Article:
By Jim Schutze
By Rachel Watts
By Lauren Drewes Daniels
By Anna Merlan
By Lee Escobedo
Dukes of de Kooning
In the eternal grudge match between Dallas and every other city in the 'Plex, the little guys came out swinging this spring with a one-two punch that sent Big D sprawling. Wham! Tarrant County's magnificent Texas Motor Speedway opened in all its NASCAR glory. And, bam!, very soon the ponies will be running at Grand Prairie's Lone Star Park.
And what did Dallas officials--who have already smacked themselves bloody on the forehead for losing these two very classy "sports" venues--offer in response? Only the Nasher Sculpture Garden. Pathetic.
It's all fine and good that Nasher's breathtaking sculpture collection (value estimated at $200 million) and setting ($32 million) will make Dallas the envy of every civilized city in the world. But how does Nasher's truth-and-beauty theme park stack up in the Buzz True Test of Bread-and-Circus Amusements?
You keep score: One, will it be horrifically noisy and smell bad? Two, will it cause muddy traffic snarls that will require dancing traffic cops and/or oiled, totally nude wrestlers to unsnarl? Three, does it offer the chance to blow huge sums of money in the simulation of fun? And, finally, does it offer an opportunity to get falling-down drunk?
Sorry, Ray, we don't think so.
Speaking of beer--Buzz has confirmed the rumors that Mayor Ron Kirk is angling for the beer concession at the Nasher Sculpture Park.
And even though everyone says it would be crass to point to any quid pro quo between Ray's spectacular civic benefice and his own self-interest, we couldn't help but notice that a day or two after The Dallas Morning News' front-page coverage of the Nasher gift ended, the paper ran a story on its business page, headlined "Work starts on old Caruth farm across from NorthPark." If you remember, Ray's first hints of contributing his collection to the city, completely coincidentally, paralleled his attempts to get the city to change the zoning on the undeveloped Caruth land across from his shopping mall. Never-crass News real estate scribe Steve Brown tastefully didn't mention the sculpture collection connection, the nasty controversy that surrounded the zoning change, or even that NorthPark is owned by Ray.
Enough to make you go postal
Buzz was fascinated by the March "Editor's Corner" column in the perpetually troubled Texas Business magazine. It seems that TB blundered through a series of bungles with its subscription cards that would be the comedic equivalent of lighting an exploding cigar, stepping in a bucket, slipping on a banana peel, and falling down a flight of stairs.
"The result?" writes editor-in-chief Robert Deitz, "For at least a two-month period--and possibly longer--people who wanted to subscribe to Texas Business by returning the subscription cards...had their orders sent to that great Dead Letter Office in the Sky..."
Which, Buzz would note, is in the same zip code as the great Dead Magazine Office in the Sky. This is a publication, remember, that exists to give business folk advice on how to succeed and, presumably, make money.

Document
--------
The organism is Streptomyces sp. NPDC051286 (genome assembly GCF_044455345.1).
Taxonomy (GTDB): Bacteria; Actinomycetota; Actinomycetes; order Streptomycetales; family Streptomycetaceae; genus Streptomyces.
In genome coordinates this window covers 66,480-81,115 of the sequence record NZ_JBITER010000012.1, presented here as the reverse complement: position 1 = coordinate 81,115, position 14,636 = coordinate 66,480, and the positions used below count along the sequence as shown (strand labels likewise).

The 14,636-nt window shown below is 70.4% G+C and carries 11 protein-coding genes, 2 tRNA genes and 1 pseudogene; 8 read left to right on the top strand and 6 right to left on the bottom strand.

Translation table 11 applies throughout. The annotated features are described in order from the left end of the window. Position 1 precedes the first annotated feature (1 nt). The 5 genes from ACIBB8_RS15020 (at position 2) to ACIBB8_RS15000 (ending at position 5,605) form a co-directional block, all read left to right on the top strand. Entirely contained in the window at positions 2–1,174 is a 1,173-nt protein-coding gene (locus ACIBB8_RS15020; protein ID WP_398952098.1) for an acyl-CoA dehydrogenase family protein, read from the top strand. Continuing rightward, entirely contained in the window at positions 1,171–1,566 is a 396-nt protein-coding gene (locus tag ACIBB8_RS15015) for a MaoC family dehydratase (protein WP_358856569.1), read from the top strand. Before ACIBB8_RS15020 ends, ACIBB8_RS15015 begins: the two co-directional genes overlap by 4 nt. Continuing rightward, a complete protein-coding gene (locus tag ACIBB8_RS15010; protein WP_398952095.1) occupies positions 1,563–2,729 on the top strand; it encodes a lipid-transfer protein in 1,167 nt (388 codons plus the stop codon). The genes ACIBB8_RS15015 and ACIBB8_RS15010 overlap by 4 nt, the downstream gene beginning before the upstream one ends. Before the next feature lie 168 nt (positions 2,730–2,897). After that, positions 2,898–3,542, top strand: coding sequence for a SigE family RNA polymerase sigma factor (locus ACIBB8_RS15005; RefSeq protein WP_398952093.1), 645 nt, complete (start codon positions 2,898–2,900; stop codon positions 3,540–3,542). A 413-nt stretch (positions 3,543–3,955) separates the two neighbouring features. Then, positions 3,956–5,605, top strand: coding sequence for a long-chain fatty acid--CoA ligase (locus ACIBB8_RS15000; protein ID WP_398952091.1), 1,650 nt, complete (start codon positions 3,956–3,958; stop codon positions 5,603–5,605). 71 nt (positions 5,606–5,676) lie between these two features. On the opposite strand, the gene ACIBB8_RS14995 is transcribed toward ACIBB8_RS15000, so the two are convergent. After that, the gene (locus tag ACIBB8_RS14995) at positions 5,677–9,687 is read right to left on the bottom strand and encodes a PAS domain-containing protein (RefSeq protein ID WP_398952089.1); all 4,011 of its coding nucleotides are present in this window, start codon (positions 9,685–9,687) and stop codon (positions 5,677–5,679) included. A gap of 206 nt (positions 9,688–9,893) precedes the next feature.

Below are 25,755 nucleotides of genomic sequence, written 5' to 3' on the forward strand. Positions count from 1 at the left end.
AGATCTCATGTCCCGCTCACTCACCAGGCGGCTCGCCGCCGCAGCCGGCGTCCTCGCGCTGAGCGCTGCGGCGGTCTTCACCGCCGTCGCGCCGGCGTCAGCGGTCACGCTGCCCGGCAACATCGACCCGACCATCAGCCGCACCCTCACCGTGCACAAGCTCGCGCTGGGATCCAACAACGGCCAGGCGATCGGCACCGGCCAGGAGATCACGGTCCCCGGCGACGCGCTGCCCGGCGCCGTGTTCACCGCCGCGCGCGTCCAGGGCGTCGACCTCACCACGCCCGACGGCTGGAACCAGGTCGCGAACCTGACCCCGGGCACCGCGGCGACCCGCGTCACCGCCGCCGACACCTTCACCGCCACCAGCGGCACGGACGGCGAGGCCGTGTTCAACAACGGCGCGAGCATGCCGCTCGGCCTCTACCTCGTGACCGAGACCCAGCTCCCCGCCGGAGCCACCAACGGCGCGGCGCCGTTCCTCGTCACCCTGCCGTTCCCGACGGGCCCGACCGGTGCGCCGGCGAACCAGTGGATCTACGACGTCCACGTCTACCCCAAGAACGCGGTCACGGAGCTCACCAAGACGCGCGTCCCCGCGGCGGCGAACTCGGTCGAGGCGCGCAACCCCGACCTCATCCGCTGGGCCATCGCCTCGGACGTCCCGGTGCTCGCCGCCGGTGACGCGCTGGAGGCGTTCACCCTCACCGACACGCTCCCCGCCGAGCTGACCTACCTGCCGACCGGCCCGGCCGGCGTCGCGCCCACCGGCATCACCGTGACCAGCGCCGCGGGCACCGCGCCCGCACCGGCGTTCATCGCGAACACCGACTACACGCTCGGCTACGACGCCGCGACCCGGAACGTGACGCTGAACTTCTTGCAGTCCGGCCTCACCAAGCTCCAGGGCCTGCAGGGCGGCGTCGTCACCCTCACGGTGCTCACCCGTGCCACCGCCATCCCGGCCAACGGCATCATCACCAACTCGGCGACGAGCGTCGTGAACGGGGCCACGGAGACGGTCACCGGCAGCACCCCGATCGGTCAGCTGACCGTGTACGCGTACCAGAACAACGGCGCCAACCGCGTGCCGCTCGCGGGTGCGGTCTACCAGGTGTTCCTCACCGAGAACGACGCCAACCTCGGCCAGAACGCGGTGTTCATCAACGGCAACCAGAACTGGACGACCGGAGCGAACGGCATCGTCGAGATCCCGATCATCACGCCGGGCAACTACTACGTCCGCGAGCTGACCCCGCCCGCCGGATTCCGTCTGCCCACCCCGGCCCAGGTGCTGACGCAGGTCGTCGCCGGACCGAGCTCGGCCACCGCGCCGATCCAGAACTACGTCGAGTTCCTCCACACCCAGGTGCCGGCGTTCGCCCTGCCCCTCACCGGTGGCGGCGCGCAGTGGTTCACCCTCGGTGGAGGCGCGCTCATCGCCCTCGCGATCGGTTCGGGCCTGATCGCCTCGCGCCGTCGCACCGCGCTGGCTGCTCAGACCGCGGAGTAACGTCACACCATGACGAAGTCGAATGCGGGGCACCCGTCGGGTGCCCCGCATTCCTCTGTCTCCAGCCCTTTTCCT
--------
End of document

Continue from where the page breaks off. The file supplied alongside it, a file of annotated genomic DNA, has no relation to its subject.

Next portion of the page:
If you're a parent, you've probably often asked yourself, Hmm, should I try more phonics or put the rod to little Austin's behind? Well, forget thumbing through that hard-as-the-dickens-to-interpret Good Book and get down to Judge Hal Gaither's courtroom.
A wayward 14-year-old was appearing before Gaither in the 304th Juvenile District Court in Dallas last week. The young offender, who was accompanied by his parents, his Baptist minister, and a concerned brother-in-law, had gotten blotto on beer at a family gathering (while the adults were in another part of the house). The incident, unfortunately, was a violation of the kid's probation from an earlier burglary conviction. When his dad found him drunk, he got mad and came after the boy with a belt. The kid, not totally stupid, ran away. When police found the boy several hours later, his father asked that they keep him in detention overnight, claiming he was so angry, he feared he might hurt the kid if he got hold of him that night. (Obviously, not-totally stupid genes run in the family.)
Gaither listened to the sad narrative intently, then asked: "Where did you get the idea, sir, that you couldn't discipline your own son?"
Gaither then read the section from the jargon-packed Texas family code that allows parents to wallop their own flesh and blood. Seems the only thing moms and dads in Texas can't use to keep junior in line is deadly force.
"In layman's terms," deadpanned Gaither, "that means you can do anything but kill him to make him mind."
So kids, if you get caught swilling a little brew while under age, you might want to commit a little wire fraud or rob an S&L. The point being that a minimum security federal pen might look good next to ol' Paw-Paw's cattle prod.
Just when you think the tackiness factor has hit a low point in Texas, someone stands up to redeem the state's reputation. We are, of course, talking about the "Texas Discovery Tour," in which a replica of the Christopher Columbus auxiliary ship, the Nina, will be dragged all over the state on the back of a semi (they didn't call it the Nina for nothing) to raise restoration funds for the replica Columbus ships that are sadly at risk of rotting in Corpus Christi. The promotional material that Buzz obtained points out that, like Columbus' first voyage, the Nina's trip to Dallas "will only happen once!"